This program is part of the ICAT research portfolio. For more information, see the research description found at http://www.icat.vt.edu/content/icat-outreach-program-forms.

Location: Moss Arts Center. Check in and out in the Grand Lobby.

Date and time: Monday, July 17 to Thursday, July 20 from 9:00 AM to 4:00 PM

A final concert and presentation is at 2:45 Thursday.

Teacher-campers eligible: Any K12 teacher in formal or informal learning environments is invited to register.

Cost: $230 per teacher-camper includes lunches and continuing education credits

Maximum # of teacher-campers: 10

Deadlines: Registration opens March 31. Registration closes when camp is full or June 30. A waiting list will be created if needed.

Registration

Registration opens March 31.

  • Pay registration fees at [CPE link]
  • Additional registration and research forms are required at the beginning of camp. These can be downloaded from http://www.icat.vt.edu/content/icat-outreach-program-forms.
  • For camp, you’ll need to complete the
  • Adult/parent permission and consent
  • Health history and emergency info

What kind of teacher is the camp designed for?

We fully admit and embrace that our camp is not designed for any specific group of teachers (i.e., elementary science teachers or high school math teachers). We recognize the power in integrative learning and collaborative problem solving. We believe in giving learners the time, space, and permission to think and create. You’ll have the opportunity to explore, learn, and reflect in this kind of classroom.

I teach 7th grade language arts. How does this camp help me?

The camp is a model of a different kind of classroom. External motivation comes from a final public show instead of a grade. Cooperation, collaboration, and process skills are valued as much as the final products of the camp. The camp will introduce you to cutting edge technologies and thought processes for combining the old with the new.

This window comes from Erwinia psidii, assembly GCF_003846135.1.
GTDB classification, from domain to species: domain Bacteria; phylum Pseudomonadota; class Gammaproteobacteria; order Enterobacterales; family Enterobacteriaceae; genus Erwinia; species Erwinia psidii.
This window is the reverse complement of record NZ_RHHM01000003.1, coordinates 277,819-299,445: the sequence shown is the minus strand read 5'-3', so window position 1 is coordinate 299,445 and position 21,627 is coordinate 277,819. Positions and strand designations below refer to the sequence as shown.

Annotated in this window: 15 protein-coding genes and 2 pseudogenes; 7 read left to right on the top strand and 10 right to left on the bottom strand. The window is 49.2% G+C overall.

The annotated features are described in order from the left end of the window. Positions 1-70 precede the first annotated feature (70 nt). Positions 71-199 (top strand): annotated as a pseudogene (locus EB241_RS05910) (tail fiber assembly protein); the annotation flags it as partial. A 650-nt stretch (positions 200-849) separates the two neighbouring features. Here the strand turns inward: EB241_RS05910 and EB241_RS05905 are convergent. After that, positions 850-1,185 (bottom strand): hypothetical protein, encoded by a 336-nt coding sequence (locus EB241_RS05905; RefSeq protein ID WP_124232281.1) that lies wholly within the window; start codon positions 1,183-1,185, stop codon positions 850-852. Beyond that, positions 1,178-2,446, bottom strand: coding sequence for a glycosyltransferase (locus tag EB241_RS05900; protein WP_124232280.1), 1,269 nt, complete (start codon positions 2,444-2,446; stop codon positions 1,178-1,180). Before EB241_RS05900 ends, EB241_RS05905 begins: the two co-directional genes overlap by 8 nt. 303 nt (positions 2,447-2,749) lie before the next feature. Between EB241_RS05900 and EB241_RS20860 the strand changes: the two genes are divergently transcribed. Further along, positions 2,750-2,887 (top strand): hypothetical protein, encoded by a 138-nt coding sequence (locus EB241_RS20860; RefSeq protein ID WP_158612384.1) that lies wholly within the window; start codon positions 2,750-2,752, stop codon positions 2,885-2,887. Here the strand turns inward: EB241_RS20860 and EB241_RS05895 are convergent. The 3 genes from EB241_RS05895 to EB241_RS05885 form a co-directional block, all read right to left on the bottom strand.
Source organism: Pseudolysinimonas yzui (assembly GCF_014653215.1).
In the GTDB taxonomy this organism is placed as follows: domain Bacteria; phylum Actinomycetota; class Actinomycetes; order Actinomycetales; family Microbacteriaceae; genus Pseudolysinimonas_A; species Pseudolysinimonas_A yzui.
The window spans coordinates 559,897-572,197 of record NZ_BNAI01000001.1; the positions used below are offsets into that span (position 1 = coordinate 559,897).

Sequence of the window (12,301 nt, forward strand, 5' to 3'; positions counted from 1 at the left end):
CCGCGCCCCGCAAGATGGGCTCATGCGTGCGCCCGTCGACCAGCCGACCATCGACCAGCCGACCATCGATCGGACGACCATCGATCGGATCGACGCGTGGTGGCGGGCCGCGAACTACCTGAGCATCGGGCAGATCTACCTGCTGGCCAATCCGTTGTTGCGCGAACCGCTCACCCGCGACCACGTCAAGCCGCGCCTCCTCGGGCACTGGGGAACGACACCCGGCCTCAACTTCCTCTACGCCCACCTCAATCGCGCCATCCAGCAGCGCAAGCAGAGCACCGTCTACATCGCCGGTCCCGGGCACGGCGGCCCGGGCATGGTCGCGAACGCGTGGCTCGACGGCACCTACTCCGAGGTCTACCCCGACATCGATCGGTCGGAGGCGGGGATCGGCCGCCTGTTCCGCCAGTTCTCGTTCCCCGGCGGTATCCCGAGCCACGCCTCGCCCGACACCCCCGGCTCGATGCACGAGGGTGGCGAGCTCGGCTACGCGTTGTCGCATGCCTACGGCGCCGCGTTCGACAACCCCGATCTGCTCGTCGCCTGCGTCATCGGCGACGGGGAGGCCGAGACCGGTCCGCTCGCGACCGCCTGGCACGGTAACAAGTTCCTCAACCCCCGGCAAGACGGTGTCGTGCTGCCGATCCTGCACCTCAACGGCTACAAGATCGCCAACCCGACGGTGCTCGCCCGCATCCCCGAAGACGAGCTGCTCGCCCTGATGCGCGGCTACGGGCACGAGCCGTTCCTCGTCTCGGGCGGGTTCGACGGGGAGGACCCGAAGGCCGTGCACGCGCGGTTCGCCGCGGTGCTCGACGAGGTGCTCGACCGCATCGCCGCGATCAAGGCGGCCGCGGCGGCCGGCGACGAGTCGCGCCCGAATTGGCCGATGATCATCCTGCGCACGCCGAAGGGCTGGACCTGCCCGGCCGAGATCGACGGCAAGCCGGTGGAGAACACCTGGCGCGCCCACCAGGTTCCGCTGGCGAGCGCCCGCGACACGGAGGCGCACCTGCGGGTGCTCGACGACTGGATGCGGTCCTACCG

Parts of the camp directly address English SOLs 7.1, 7.2, 7.3, and 7.4. Oral verbal and nonverbal communication are major skills that are developed and used in the camp experience. To develop media literacy skills, campers will draft, edit, and publish a documentary film of their process during the camp. Campers will learn specialized vocabulary of music, math, and computer programming.

I teach art/music at the middle school level. How does this camp help me?

As we embrace a more integrative exploration of our creative, artistic nature, let’s focus on ways to infuse science, design, and technology into our lessons. Visual Arts Standard 8.2 outlines the development of art and the principles of design. Goals are to select and use art media, subject matter, and symbols for expression and communication; demonstrate understanding of and apply the elements of art and the principles of design and the ways they are used in the visual arts; solve visual arts problems with originality, flexibility, fluency, and imagination. A related standard is the Mathematics Standard 8.3, which identifies solving practical problems involving rational numbers, percents, ratios, and proportions.

Music Standard MS.9 identifies and compares relationships between music and other disciplines. As students demonstrate relationships between music, history, aesthetics, they also explore wavelength, frequency, speed, resonance, and the technological applications of sound established in Science Standard PS.8.

I teach high school Biology. How does this camp help me?

This camp is designed to encourage exploration and experience in working, safely, in a collaborative design space. Similar to a science laboratory, campers will use sophisticated technologies found in many of our STEM and FabLabs. This camp will introduce and refine lab safety, strategies for communication in shared spaces, and identify appropriate tools and materials needed to reach goals. In addition, through the process documentation and critique segments, campers will gain experience in developing effective presentations to include in defense of their design decisions, explanation of failures, and description of how those failures contributed to persistence through a challenge.